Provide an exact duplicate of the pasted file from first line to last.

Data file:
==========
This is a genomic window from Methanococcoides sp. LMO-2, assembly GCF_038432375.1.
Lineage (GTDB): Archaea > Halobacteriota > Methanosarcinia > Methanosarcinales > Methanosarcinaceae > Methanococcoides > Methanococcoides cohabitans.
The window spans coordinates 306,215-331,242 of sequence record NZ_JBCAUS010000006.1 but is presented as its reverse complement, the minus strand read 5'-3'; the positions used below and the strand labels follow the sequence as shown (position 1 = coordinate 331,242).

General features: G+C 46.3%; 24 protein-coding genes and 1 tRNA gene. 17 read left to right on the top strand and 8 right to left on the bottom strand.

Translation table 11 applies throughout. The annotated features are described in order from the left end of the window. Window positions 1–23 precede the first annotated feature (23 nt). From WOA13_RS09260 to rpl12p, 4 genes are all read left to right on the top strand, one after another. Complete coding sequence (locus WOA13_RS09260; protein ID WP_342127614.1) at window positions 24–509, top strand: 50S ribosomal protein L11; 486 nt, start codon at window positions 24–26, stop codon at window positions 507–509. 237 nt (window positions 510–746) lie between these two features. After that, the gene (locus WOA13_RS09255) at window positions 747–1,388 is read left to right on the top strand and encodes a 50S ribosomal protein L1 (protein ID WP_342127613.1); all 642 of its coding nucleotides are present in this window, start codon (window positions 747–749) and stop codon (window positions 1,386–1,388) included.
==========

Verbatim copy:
This is a genomic window from Methanococcoides sp. LMO-2, assembly GCF_038432375.1.
Lineage (GTDB): Archaea > Halobacteriota > Methanosarcinia > Methanosarcinales > Methanosarcinaceae > Methanococcoides > Methanococcoides cohabitans.
The window spans coordinates 306,215-331,242 of sequence record NZ_JBCAUS010000006.1 but is presented as its reverse complement, the minus strand read 5'-3'; the positions used below and the strand labels follow the sequence as shown (position 1 = coordinate 331,242).

General features: G+C 46.3%; 24 protein-coding genes and 1 tRNA gene. 17 read left to right on the top strand and 8 right to left on the bottom strand.

Translation table 11 applies throughout. The annotated features are described in order from the left end of the window. Window positions 1–23 precede the first annotated feature (23 nt). From WOA13_RS09260 to rpl12p, 4 genes are all read left to right on the top strand, one after another. Complete coding sequence (locus WOA13_RS09260; protein ID WP_342127614.1) at window positions 24–509, top strand: 50S ribosomal protein L11; 486 nt, start codon at window positions 24–26, stop codon at window positions 507–509. 237 nt (window positions 510–746) lie between these two features. After that, the gene (locus WOA13_RS09255) at window positions 747–1,388 is read left to right on the top strand and encodes a 50S ribosomal protein L1 (protein ID WP_342127613.1); all 642 of its coding nucleotides are present in this window, start codon (window positions 747–749) and stop codon (window positions 1,386–1,388) included.